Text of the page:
Dr. Joseph McRae Mellichamp is Emeritus Professor of Management Science in the Manderson Graduate School of Business at the University of Alabama and National Faculty Representative for Christian Leadership Ministries. For 25 years, Dr. Mellichamp combined successful academic pursuits with effective Christian ministry activities.
Over the years, we have seen Christian faculty and staff groups come up with some wonderful ways of reaching out to students on campus. Here are two of the most frequently mentioned approaches. The first is an orientation for incoming students and the second is related to international students.
Several years ago in our fellowship, James Cover, a professor in the Economics Department who did his doctoral study at the University of Virginia, mentioned that there was a Christian professor at Virginia who held an orientation for all new students at the university each year. Apparently, this professor was highly respected on campus and had a track record for dispensing valuable information, including a word of Christian testimony, so he was able to attract a large crowd every year. James was so impressed with comments he heard about this professor at Virginia that he prevailed on our group to consider trying an orientation for freshmen.
As we kicked this idea around, we decided it would be good to have as many members from our fellowship attend as possible. We would promote the program as a time when students could meet some of their professors "up close and personal." (You might recall that this was the sound bite the TV network used covering the 1992 Winter Olympics whenever they would feature an Olympic athlete.) In the program, we would have a few professors from our group briefly share on some appropriate theme: encouragement to do well in studies, how important the spiritual dimension is during the college experience, whatever. Then we would have each of the Christian student ministry directors introduce his ministry and explain how the students could get involved. After that, we would all mingle with the students and have an informal time of conversation and refreshments. Figure 14-1 is a copy of the flier we printed up to advertise the event.
Figure 14-1. Freshmen Orientation Flier.
As I imagined the meeting unfolding, I could see 200 or so freshmen milling around in the Capstone Dining Room of our student center. If we mobilized every member on our list, there would only be 35 Christian professors and staff members. I thought the students might have a difficult time finding the professors and staff to meet them up close and personal. So I thought it would be a great idea to have a bunch of white baseball caps with "UA Christian Faculty/Staff Fellowship" embroidered in crimson on the front and have each member of our group to wear one of the hats. When I shared this idea with the group, they all thought it was about the stupidest thing they had ever heard. Unfortunately (or fortunately), I had already ordered 25 hats -- we were on a pretty tight schedule, and I had to order first and get permission later. Well, they vowed they weren’t going to wear the hats, PERIOD.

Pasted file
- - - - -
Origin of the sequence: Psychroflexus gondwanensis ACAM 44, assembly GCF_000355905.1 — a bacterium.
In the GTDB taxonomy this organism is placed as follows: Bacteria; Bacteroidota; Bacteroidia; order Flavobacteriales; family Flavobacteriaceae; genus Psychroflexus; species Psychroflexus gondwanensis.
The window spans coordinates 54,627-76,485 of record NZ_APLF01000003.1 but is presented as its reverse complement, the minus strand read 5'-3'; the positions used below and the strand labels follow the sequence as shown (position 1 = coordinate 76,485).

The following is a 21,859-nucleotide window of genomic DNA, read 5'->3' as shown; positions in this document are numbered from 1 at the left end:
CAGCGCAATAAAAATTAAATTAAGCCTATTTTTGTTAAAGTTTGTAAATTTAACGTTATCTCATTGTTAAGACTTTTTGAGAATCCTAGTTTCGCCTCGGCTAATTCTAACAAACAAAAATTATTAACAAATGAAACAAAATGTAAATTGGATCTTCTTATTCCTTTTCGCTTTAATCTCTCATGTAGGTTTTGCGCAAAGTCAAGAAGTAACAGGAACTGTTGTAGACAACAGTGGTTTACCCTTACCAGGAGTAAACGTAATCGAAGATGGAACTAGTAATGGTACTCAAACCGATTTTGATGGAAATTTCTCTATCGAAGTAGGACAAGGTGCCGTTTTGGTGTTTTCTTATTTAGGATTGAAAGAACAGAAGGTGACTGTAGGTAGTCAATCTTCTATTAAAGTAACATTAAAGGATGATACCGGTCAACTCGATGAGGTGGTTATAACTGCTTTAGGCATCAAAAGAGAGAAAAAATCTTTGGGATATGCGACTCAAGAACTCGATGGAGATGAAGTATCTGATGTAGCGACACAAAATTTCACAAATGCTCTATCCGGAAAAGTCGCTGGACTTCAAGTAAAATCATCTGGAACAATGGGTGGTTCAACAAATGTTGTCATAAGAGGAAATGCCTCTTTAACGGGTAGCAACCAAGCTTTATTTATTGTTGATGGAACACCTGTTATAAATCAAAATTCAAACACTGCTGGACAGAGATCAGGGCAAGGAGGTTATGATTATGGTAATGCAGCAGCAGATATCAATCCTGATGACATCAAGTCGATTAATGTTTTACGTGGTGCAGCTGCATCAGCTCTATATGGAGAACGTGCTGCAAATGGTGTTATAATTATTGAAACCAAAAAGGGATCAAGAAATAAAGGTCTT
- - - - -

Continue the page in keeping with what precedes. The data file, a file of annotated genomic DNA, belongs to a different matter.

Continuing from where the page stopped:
Our plan for promoting the event was simple. We would put a small ad in the student newspaper, but we would do the bulk of our promotion by passing out fliers the afternoon of the meeting at a function the university has every fall where incoming students come to the University Quad to find out about and sign up for student organizations. Bad mistake! The day of the orientation, it started raining in the early morning and rained all day -- I’m talking typhoon rain, not just the light stuff. The university function was canceled until a later date, and with it, our opportunity to pass out our fliers. But we had already reserved the room, along with 250 Cokes and about 40 dozen Oreo cookies.
Earlier in the week, I had sent out an intracampus mail memo telling our members that we were all out on a limb and that if we didn’t have a big showing of professors and staff, we would all be embarrassed. Wow! Did the memo ever work. We had 30 of our people show up 30 minutes before the orientation to be briefed -- we had never had that many people show for any event. And I had the 25 baseball caps. I’ve never seen anything like it before or since. They fought like animals over the hats! Those who were successful in getting one said later that the hats were definitely one of my best ideas of all time. In fact, they thought that we should get embroidered golf shirts and windbreakers -- what a simple way to communicate to others that you are a Christian.
We spent $400 for white baseball caps, Cokes, and Oreo cookies. And we had four students show up for the orientation! Here is a good question for you. Is a college freshman worth a hundred bucks? Of course! What did we do? We went ahead with the program just as if there had been 200 students there. And we had a great time. Joe Smith, a professor in the College of Education, was the first to share and he made a comment about how his father had raised him better than to wear a hat indoors and he was only doing it because I said he had to. The faculty and staff testimonies were all right on target. The student ministry directors gave their pitch. And then we hit the Cokes and Oreo cookies. The four students had a great time! They didn’t have any trouble finding the professors and staff. Each of the students had a little crowd of folks in white baseball caps standing around listening to him. One of the students was a French major and she got to meet Michael Picone, a professor in the French Department, who is a Christian. One student wanted to go for a Ph.D. in mathematics and become a Christian math professor, and he got to meet one of our members who was a professor in the Math Department, as well as a Christian.